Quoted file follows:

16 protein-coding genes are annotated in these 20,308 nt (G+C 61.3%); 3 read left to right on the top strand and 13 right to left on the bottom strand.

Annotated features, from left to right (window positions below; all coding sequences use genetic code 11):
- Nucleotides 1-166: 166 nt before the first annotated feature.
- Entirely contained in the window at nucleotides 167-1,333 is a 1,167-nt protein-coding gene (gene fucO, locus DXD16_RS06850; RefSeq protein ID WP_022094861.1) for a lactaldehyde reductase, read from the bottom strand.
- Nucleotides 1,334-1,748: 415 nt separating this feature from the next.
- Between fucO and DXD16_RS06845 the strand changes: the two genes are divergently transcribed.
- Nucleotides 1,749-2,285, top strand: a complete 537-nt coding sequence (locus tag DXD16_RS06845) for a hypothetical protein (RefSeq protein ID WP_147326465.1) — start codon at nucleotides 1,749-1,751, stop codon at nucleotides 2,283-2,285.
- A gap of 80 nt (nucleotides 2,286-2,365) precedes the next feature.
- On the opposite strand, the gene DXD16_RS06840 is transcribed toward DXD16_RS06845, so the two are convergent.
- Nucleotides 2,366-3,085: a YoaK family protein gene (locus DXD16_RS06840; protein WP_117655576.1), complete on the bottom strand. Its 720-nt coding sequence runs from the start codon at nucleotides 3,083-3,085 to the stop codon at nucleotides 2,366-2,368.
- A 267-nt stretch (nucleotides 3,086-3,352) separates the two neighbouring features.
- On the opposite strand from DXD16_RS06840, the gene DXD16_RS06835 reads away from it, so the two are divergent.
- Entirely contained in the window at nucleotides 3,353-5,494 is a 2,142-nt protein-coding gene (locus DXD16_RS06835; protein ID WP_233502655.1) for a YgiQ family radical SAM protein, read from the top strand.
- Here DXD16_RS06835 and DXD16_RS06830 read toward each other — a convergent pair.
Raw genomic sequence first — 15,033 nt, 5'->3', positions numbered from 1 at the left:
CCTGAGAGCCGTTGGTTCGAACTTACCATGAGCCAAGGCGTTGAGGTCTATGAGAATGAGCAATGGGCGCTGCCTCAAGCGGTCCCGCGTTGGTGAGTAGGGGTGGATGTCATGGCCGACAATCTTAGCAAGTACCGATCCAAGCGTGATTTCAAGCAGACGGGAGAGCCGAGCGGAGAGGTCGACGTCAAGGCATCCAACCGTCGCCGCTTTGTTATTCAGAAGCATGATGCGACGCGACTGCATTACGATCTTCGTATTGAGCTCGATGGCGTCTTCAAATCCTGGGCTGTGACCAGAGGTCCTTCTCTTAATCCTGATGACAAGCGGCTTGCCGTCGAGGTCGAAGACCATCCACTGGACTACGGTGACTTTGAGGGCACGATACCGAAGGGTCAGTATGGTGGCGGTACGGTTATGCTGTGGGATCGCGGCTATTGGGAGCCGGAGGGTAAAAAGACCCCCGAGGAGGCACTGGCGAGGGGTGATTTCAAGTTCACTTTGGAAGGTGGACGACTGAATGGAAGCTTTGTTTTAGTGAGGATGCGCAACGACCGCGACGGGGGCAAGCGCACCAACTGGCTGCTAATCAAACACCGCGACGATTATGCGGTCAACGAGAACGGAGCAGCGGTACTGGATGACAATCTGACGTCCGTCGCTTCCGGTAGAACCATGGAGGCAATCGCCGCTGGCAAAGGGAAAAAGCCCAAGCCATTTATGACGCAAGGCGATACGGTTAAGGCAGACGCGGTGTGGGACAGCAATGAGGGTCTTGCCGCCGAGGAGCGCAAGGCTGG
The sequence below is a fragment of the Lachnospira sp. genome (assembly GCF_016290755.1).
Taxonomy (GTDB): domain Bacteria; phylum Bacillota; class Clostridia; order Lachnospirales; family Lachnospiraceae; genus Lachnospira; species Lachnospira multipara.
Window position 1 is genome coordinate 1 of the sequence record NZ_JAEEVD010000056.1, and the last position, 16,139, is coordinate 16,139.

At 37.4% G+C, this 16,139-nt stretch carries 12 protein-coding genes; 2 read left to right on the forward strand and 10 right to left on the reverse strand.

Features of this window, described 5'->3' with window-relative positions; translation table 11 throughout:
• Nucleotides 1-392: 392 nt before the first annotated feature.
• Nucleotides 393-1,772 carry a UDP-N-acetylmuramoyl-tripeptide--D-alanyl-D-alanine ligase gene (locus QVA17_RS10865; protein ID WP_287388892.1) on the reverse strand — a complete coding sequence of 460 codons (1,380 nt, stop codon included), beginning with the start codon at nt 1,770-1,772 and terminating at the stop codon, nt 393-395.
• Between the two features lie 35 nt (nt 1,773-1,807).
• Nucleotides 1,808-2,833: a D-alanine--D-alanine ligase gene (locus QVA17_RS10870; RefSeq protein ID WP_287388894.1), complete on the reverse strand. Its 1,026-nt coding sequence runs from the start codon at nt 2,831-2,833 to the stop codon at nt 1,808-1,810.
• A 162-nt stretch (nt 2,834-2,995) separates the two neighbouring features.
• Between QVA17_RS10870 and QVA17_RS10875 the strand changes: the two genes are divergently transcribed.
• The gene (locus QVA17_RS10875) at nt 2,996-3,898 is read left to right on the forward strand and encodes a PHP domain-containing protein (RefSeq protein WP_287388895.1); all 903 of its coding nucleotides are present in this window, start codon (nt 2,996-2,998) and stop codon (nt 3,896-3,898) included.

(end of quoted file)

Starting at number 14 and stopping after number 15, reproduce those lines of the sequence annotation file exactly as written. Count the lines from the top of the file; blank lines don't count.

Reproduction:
- Here DXD16_RS06835 and DXD16_RS06830 read toward each other — a convergent pair.
Raw genomic sequence first — 15,033 nt, 5'->3', positions numbered from 1 at the left: